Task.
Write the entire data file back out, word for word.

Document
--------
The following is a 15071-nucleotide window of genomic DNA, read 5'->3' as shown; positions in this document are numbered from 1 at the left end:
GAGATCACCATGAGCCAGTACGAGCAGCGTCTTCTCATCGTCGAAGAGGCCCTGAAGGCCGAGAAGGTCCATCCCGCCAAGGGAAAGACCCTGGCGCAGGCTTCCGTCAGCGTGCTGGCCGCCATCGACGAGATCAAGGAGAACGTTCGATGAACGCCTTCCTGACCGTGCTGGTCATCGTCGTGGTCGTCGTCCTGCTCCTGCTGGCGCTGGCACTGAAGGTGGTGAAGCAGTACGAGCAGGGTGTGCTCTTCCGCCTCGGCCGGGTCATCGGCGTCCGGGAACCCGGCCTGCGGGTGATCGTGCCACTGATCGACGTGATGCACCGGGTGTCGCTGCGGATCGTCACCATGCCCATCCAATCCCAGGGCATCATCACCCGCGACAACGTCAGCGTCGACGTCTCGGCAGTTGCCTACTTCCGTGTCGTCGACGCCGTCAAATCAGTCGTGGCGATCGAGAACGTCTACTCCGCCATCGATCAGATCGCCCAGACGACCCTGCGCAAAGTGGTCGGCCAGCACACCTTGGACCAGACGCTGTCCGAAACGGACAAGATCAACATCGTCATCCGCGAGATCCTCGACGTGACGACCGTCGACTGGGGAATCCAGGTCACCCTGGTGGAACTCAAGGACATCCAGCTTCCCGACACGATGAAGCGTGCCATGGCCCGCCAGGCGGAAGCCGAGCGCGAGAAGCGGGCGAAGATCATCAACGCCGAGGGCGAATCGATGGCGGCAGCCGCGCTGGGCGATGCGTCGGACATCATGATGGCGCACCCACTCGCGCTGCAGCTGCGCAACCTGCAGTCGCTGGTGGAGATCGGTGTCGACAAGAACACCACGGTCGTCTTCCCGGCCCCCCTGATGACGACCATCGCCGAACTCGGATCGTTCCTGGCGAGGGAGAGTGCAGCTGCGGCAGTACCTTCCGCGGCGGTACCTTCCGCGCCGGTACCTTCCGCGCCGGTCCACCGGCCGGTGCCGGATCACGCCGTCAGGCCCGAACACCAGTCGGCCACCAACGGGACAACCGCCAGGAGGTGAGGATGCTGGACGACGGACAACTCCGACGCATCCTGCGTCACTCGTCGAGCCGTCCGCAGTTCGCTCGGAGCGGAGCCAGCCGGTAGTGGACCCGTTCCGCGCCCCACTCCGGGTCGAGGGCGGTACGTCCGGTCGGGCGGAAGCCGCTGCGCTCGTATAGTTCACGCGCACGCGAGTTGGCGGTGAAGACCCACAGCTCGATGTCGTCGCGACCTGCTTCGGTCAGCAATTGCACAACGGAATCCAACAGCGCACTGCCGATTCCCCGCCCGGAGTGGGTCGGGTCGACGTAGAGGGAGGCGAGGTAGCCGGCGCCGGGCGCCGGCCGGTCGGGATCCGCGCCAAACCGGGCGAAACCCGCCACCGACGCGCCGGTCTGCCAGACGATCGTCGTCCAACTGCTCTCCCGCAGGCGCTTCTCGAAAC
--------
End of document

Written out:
The following is a 15071-nucleotide window of genomic DNA, read 5'->3' as shown; positions in this document are numbered from 1 at the left end:
GAGATCACCATGAGCCAGTACGAGCAGCGTCTTCTCATCGTCGAAGAGGCCCTGAAGGCCGAGAAGGTCCATCCCGCCAAGGGAAAGACCCTGGCGCAGGCTTCCGTCAGCGTGCTGGCCGCCATCGACGAGATCAAGGAGAACGTTCGATGAACGCCTTCCTGACCGTGCTGGTCATCGTCGTGGTCGTCGTCCTGCTCCTGCTGGCGCTGGCACTGAAGGTGGTGAAGCAGTACGAGCAGGGTGTGCTCTTCCGCCTCGGCCGGGTCATCGGCGTCCGGGAACCCGGCCTGCGGGTGATCGTGCCACTGATCGACGTGATGCACCGGGTGTCGCTGCGGATCGTCACCATGCCCATCCAATCCCAGGGCATCATCACCCGCGACAACGTCAGCGTCGACGTCTCGGCAGTTGCCTACTTCCGTGTCGTCGACGCCGTCAAATCAGTCGTGGCGATCGAGAACGTCTACTCCGCCATCGATCAGATCGCCCAGACGACCCTGCGCAAAGTGGTCGGCCAGCACACCTTGGACCAGACGCTGTCCGAAACGGACAAGATCAACATCGTCATCCGCGAGATCCTCGACGTGACGACCGTCGACTGGGGAATCCAGGTCACCCTGGTGGAACTCAAGGACATCCAGCTTCCCGACACGATGAAGCGTGCCATGGCCCGCCAGGCGGAAGCCGAGCGCGAGAAGCGGGCGAAGATCATCAACGCCGAGGGCGAATCGATGGCGGCAGCCGCGCTGGGCGATGCGTCGGACATCATGATGGCGCACCCACTCGCGCTGCAGCTGCGCAACCTGCAGTCGCTGGTGGAGATCGGTGTCGACAAGAACACCACGGTCGTCTTCCCGGCCCCCCTGATGACGACCATCGCCGAACTCGGATCGTTCCTGGCGAGGGAGAGTGCAGCTGCGGCAGTACCTTCCGCGGCGGTACCTTCCGCGCCGGTACCTTCCGCGCCGGTCCACCGGCCGGTGCCGGATCACGCCGTCAGGCCCGAACACCAGTCGGCCACCAACGGGACAACCGCCAGGAGGTGAGGATGCTGGACGACGGACAACTCCGACGCATCCTGCGTCACTCGTCGAGCCGTCCGCAGTTCGCTCGGAGCGGAGCCAGCCGGTAGTGGACCCGTTCCGCGCCCCACTCCGGGTCGAGGGCGGTACGTCCGGTCGGGCGGAAGCCGCTGCGCTCGTATAGTTCACGCGCACGCGAGTTGGCGGTGAAGACCCACAGCTCGATGTCGTCGCGACCTGCTTCGGTCAGCAATTGCACAACGGAATCCAACAGCGCACTGCCGATTCCCCGCCCGGAGTGGGTCGGGTCGACGTAGAGGGAGGCGAGGTAGCCGGCGCCGGGCGCCGGCCGGTCGGGATCCGCGCCAAACCGGGCGAAACCCGCCACCGACGCGCCGGTCTGCCAGACGATCGTCGTCCAACTGCTCTCCCGCAGGCGCTTCTCGAAAC